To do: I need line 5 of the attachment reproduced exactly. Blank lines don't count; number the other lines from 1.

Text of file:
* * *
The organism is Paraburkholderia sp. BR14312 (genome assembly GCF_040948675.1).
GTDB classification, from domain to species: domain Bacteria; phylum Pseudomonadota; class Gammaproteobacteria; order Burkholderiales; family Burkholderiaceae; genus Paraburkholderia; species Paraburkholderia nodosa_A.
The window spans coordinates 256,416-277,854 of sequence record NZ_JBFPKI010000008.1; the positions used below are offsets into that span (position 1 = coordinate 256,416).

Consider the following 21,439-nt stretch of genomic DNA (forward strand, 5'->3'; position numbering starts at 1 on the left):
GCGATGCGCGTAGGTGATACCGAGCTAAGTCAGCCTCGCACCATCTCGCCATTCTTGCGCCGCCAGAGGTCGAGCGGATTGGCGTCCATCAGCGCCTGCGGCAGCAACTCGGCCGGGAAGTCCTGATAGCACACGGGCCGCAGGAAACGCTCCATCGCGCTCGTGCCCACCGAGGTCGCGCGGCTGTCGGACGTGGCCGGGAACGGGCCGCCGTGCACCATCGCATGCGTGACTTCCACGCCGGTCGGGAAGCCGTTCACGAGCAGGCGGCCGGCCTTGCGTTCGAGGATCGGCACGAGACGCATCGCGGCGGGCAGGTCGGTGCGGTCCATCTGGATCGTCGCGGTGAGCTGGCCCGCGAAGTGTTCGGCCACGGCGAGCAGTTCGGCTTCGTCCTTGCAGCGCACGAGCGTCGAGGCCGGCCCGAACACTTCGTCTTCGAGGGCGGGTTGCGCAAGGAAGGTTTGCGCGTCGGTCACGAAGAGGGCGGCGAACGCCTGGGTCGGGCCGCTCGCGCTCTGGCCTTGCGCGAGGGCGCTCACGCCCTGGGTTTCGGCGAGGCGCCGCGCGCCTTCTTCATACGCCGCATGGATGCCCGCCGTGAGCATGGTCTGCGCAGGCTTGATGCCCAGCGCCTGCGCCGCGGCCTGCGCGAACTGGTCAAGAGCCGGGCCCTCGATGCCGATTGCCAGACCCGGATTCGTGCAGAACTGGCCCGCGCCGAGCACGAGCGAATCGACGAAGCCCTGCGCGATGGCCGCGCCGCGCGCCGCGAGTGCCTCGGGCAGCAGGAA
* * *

GCGATGCGCGTAGGTGATACCGAGCTAAGTCAGCCTCGCACCATCTCGCCATTCTTGCGCCGCCAGAGGTCGAGCGGATTGGCGTCCATCAGCGCCTGCGGCAGCAACTCGGCCGGGAAGTCCTGATAGCACACGGGCCGCAGGAAACGCTCCATCGCGCTCGTGCCCACCGAGGTCGCGCGGCTGTCGGACGTGGCCGGGAACGGGCCGCCGTGCACCATCGCATGCGTGACTTCCACGCCGGTCGGGAAGCCGTTCACGAGCAGGCGGCCGGCCTTGCGTTCGAGGATCGGCACGAGACGCATCGCGGCGGGCAGGTCGGTGCGGTCCATCTGGATCGTCGCGGTGAGCTGGCCCGCGAAGTGTTCGGCCACGGCGAGCAGTTCGGCTTCGTCCTTGCAGCGCACGAGCGTCGAGGCCGGCCCGAACACTTCGTCTTCGAGGGCGGGTTGCGCAAGGAAGGTTTGCGCGTCGGTCACGAAGAGGGCGGCGAACGCCTGGGTCGGGCCGCTCGCGCTCTGGCCTTGCGCGAGGGCGCTCACGCCCTGGGTTTCGGCGAGGCGCCGCGCGCCTTCTTCATACGCCGCATGGATGCCCGCCGTGAGCATGGTCTGCGCAGGCTTGATGCCCAGCGCCTGCGCCGCGGCCTGCGCGAACTGGTCAAGAGCCGGGCCCTCGATGCCGATTGCCAGACCCGGATTCGTGCAGAACTGGCCCGCGCCGAGCACGAGCGAATCGACGAAGCCCTGCGCGATGGCCGCGCCGCGCGCCGCGAGTGCCTCGGGCAGCAGGAA